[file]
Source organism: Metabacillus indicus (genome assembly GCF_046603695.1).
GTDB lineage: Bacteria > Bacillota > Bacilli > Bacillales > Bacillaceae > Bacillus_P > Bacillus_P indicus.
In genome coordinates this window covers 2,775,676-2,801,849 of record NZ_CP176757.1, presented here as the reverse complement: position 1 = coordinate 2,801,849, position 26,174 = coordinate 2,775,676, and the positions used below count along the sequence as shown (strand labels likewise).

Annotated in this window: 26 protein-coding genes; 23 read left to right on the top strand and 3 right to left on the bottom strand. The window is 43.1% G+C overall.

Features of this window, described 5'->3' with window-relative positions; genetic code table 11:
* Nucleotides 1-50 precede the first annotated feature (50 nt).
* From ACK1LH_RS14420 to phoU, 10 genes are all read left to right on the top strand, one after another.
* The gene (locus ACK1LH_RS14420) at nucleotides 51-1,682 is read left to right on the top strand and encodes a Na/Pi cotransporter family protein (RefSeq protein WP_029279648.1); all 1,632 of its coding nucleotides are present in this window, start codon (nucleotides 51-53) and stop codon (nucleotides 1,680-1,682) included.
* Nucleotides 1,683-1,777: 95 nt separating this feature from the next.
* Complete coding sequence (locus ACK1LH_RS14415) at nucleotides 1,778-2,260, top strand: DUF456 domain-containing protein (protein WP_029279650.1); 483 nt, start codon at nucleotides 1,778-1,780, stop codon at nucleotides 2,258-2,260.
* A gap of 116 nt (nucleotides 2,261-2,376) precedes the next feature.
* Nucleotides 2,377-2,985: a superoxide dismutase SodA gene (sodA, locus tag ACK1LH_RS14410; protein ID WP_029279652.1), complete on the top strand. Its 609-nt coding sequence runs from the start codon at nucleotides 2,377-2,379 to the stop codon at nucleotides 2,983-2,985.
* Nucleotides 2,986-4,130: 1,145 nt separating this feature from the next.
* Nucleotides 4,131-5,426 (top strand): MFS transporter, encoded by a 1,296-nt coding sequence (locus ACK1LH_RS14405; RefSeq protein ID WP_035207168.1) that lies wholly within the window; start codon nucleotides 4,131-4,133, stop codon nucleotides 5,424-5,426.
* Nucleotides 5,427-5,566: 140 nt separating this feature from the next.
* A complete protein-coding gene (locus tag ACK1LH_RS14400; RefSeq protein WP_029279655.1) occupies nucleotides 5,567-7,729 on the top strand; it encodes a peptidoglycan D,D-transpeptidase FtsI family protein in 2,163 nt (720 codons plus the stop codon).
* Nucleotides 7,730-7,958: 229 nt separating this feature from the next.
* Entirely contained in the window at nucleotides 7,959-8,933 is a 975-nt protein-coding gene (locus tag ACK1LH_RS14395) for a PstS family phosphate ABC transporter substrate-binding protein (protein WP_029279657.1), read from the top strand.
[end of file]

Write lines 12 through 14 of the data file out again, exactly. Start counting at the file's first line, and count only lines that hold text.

* Nucleotides 2,377-2,985: a superoxide dismutase SodA gene (sodA, locus tag ACK1LH_RS14410; protein ID WP_029279652.1), complete on the top strand. Its 609-nt coding sequence runs from the start codon at nucleotides 2,377-2,379 to the stop codon at nucleotides 2,983-2,985.
* Nucleotides 2,986-4,130: 1,145 nt separating this feature from the next.
* Nucleotides 4,131-5,426 (top strand): MFS transporter, encoded by a 1,296-nt coding sequence (locus ACK1LH_RS14405; RefSeq protein ID WP_035207168.1) that lies wholly within the window; start codon nucleotides 4,131-4,133, stop codon nucleotides 5,424-5,426.